Saturday, December 16, 2017

Age of Myth

Age of Myth
By Michael Sullivan
Del Rey, 2016. 409 pages. Fantasy

Since time immemorial, humans have worshipped the gods they call Fhrey, truly a race apart: invincible in battle, masters of magic, and seemingly immortal. But when a god falls to a human blade, the balance of power between humans and those they thought were gods changes forever.

Now only a few stand between humankind and annihilation: Raithe, reluctant to embrace his destiny as the God Killer; Suri, a young seer burdened by signs of impending doom; and Persephone, who must overcome personal tragedy to lead her people. The Age of Myth is over. The time of rebellion has begun.

This is the first  book of a pretty traditional high fantasy series. As a fan of the genre, I appreciated the notes that the author hit, though I did feel like it made the book a little more predictable. The characters are enjoyable and interesting, and the plot is fast-paced. The stakes are fairly small in this book, but the battle scenes are well depicted, which makes me look forward to the prospects of a full on war in the next books.

Wednesday, December 13, 2017

Always and Forever, Lara Jean

Always and Forever, Lara Jean
By Jenny Han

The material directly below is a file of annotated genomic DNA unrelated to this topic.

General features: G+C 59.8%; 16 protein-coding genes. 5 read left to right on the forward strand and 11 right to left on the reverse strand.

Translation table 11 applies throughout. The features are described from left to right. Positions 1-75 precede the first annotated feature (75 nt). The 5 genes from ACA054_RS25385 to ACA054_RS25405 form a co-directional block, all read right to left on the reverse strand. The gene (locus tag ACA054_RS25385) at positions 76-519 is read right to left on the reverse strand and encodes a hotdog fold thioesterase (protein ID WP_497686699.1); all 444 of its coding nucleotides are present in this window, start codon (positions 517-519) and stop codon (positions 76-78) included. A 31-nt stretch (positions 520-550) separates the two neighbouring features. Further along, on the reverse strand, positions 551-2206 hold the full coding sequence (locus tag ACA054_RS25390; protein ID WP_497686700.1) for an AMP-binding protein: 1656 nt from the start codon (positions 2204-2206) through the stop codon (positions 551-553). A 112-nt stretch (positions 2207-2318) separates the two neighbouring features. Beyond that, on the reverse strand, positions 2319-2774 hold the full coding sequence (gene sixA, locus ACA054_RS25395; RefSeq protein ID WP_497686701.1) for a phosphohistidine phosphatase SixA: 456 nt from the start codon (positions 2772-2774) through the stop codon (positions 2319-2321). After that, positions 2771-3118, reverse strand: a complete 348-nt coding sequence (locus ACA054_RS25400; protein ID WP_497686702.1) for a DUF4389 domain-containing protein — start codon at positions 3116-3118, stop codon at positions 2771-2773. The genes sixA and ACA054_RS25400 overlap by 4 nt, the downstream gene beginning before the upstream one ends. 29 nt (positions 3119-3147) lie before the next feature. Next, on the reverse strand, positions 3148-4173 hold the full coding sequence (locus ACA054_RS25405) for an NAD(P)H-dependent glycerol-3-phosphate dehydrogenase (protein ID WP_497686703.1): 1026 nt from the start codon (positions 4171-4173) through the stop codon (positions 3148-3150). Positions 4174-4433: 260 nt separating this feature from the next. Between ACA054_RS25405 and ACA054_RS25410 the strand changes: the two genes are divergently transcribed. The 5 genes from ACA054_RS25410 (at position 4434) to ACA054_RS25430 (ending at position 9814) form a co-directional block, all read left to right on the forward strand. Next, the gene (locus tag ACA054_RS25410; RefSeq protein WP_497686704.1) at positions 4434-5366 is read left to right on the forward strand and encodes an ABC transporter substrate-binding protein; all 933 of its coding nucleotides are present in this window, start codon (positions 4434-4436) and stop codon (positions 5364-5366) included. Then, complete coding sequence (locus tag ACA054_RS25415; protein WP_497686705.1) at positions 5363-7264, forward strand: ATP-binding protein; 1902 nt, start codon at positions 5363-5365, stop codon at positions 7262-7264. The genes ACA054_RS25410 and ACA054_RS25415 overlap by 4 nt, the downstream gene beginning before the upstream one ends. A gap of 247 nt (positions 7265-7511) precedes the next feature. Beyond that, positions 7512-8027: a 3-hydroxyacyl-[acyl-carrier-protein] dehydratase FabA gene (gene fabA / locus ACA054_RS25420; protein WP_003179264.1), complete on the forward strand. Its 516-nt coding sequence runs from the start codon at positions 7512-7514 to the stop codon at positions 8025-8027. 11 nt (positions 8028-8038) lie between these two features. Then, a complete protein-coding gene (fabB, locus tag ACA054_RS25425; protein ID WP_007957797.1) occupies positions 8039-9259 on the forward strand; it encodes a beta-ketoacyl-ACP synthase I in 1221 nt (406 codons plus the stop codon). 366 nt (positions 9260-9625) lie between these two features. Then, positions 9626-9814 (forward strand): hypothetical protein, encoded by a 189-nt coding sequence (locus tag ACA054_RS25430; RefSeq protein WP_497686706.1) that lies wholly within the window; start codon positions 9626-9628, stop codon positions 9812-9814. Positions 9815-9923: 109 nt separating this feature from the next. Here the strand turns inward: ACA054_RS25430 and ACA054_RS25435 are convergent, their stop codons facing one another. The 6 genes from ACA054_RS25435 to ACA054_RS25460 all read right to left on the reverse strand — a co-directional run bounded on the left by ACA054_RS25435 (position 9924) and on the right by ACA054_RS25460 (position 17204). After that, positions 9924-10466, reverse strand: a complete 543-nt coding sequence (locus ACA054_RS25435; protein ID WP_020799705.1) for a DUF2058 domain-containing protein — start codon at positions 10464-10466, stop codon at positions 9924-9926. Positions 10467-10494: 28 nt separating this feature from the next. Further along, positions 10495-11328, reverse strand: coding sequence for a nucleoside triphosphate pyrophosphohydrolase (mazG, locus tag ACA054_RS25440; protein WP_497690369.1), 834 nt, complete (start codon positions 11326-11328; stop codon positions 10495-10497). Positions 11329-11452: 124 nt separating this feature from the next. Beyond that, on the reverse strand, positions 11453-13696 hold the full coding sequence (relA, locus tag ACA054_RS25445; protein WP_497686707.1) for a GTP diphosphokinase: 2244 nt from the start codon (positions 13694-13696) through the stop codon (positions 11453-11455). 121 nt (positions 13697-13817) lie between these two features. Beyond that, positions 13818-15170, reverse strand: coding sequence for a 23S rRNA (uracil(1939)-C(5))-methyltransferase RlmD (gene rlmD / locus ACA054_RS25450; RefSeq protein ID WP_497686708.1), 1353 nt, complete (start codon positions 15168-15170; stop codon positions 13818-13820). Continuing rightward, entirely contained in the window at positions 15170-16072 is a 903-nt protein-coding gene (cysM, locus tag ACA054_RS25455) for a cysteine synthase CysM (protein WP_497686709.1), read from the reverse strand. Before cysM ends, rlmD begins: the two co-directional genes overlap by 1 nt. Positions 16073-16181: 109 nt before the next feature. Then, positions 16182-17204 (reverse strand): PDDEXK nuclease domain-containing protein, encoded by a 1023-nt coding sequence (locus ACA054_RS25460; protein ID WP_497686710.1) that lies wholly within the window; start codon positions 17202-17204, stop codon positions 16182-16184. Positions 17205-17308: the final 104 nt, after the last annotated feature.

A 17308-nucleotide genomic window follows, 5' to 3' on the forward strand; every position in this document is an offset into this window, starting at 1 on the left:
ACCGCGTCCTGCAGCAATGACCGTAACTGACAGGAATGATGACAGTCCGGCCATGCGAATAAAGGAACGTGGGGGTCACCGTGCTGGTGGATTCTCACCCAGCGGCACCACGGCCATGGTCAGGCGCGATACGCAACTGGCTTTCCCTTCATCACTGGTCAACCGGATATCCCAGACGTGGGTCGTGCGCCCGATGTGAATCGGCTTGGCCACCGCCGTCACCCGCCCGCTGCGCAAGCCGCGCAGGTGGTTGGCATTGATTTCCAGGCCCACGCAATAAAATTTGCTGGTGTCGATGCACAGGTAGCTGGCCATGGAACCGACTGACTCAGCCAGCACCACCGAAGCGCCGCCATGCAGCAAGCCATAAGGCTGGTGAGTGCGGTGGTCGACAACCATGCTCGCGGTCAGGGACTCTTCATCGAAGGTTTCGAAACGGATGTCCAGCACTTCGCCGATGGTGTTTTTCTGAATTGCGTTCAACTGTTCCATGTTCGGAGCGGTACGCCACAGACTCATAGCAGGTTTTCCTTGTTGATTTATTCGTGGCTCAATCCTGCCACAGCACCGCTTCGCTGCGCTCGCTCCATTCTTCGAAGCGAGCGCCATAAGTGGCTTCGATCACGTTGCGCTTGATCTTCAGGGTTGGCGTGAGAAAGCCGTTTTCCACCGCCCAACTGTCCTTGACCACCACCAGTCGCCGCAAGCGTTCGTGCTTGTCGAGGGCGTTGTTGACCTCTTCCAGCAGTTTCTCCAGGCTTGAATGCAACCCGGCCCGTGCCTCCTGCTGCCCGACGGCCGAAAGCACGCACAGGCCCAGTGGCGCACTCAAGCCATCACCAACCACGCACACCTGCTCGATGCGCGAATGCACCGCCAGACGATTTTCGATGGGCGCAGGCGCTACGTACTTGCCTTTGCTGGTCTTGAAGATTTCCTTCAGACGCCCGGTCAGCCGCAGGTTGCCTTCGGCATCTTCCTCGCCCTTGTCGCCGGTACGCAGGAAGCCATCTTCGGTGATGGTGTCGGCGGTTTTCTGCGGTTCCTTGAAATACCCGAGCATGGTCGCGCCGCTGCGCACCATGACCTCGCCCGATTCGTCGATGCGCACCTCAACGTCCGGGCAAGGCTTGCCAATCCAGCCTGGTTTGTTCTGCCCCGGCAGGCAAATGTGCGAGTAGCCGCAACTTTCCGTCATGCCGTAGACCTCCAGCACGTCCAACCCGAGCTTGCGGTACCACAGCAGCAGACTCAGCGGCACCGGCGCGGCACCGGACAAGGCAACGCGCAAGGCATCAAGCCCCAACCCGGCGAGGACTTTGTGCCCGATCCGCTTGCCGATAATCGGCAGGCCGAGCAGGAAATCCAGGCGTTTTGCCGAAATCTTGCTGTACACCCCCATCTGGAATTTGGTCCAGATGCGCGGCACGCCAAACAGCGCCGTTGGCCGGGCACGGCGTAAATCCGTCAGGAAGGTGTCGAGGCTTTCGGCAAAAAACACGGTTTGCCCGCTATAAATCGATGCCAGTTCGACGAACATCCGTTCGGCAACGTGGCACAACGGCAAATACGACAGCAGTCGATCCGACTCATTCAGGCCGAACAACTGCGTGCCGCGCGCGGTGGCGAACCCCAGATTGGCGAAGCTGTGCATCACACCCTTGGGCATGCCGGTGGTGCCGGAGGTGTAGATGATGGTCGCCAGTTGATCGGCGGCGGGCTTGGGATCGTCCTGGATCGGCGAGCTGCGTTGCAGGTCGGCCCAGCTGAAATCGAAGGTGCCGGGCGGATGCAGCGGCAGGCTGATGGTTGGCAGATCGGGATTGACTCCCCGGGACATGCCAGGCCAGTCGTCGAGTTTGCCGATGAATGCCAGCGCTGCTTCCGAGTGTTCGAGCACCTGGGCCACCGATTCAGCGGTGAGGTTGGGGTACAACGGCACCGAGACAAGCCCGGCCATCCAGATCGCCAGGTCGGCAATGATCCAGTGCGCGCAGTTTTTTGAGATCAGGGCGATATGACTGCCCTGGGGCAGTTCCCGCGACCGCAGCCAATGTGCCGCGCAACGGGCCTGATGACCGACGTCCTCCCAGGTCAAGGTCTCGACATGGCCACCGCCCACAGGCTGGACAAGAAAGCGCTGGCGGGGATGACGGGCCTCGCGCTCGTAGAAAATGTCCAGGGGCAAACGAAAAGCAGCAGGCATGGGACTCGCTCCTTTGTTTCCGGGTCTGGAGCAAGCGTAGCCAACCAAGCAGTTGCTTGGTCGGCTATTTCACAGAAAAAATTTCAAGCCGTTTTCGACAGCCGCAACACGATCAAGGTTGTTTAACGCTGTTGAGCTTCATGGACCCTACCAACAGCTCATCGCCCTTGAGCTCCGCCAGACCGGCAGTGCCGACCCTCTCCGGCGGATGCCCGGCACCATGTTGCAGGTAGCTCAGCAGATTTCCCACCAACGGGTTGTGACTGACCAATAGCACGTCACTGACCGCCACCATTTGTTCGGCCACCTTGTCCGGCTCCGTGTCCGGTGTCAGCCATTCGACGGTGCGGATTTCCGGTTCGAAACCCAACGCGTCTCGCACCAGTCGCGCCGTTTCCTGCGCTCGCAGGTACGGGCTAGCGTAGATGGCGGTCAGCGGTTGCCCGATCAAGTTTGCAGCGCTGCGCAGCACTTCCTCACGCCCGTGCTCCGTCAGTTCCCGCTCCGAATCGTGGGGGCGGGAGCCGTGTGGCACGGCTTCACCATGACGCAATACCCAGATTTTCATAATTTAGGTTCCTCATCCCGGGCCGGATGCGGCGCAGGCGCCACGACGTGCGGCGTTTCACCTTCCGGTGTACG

Simon & Schuster, 2017. 325 pages. Young Adult

Jenny Han surprised fans when she revealed that she would be writing a concluding third novel to her duology that follows the life of craft-loving, wistful Korean-American Lara Jean Covey Song. Now in her senior year, life is looking pretty good. She and her boyfriend are in love, her widower dad is finally getting re-married, and college acceptance letters are coming in the next few weeks.

Never comfortable with change, Lara Jean is happy to attend nearby University of Virginia with her boyfriend. But change is looming on the horizon. When she doesn’t get in to UV, Lara Jean is forced to confront difficult life choices and is confused between choosing what her heart is saying or her head. And what does this all mean her relationship with her boyfriend?